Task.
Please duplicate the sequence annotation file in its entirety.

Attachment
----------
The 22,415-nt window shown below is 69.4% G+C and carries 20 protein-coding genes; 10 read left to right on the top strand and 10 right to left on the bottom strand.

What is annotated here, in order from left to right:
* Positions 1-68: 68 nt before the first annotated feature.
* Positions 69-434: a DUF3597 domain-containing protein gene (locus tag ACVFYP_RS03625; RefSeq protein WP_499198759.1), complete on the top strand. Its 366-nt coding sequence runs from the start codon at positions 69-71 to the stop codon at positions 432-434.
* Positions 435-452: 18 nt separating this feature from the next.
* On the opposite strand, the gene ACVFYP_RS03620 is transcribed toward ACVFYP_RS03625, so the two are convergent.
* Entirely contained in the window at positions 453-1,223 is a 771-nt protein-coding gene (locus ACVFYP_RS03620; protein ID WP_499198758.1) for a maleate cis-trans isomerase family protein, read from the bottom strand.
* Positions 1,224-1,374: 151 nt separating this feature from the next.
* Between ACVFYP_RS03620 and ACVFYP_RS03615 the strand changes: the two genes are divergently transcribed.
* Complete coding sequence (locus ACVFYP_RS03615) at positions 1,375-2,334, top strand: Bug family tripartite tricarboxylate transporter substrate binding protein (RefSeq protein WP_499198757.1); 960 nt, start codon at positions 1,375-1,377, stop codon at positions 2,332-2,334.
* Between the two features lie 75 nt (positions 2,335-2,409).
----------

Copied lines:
The 22,415-nt window shown below is 69.4% G+C and carries 20 protein-coding genes; 10 read left to right on the top strand and 10 right to left on the bottom strand.

What is annotated here, in order from left to right:
* Positions 1-68: 68 nt before the first annotated feature.
* Positions 69-434: a DUF3597 domain-containing protein gene (locus tag ACVFYP_RS03625; RefSeq protein WP_499198759.1), complete on the top strand. Its 366-nt coding sequence runs from the start codon at positions 69-71 to the stop codon at positions 432-434.
* Positions 435-452: 18 nt separating this feature from the next.
* On the opposite strand, the gene ACVFYP_RS03620 is transcribed toward ACVFYP_RS03625, so the two are convergent.
* Entirely contained in the window at positions 453-1,223 is a 771-nt protein-coding gene (locus ACVFYP_RS03620; protein ID WP_499198758.1) for a maleate cis-trans isomerase family protein, read from the bottom strand.
* Positions 1,224-1,374: 151 nt separating this feature from the next.
* Between ACVFYP_RS03620 and ACVFYP_RS03615 the strand changes: the two genes are divergently transcribed.
* Complete coding sequence (locus ACVFYP_RS03615) at positions 1,375-2,334, top strand: Bug family tripartite tricarboxylate transporter substrate binding protein (RefSeq protein WP_499198757.1); 960 nt, start codon at positions 1,375-1,377, stop codon at positions 2,332-2,334.
* Between the two features lie 75 nt (positions 2,335-2,409).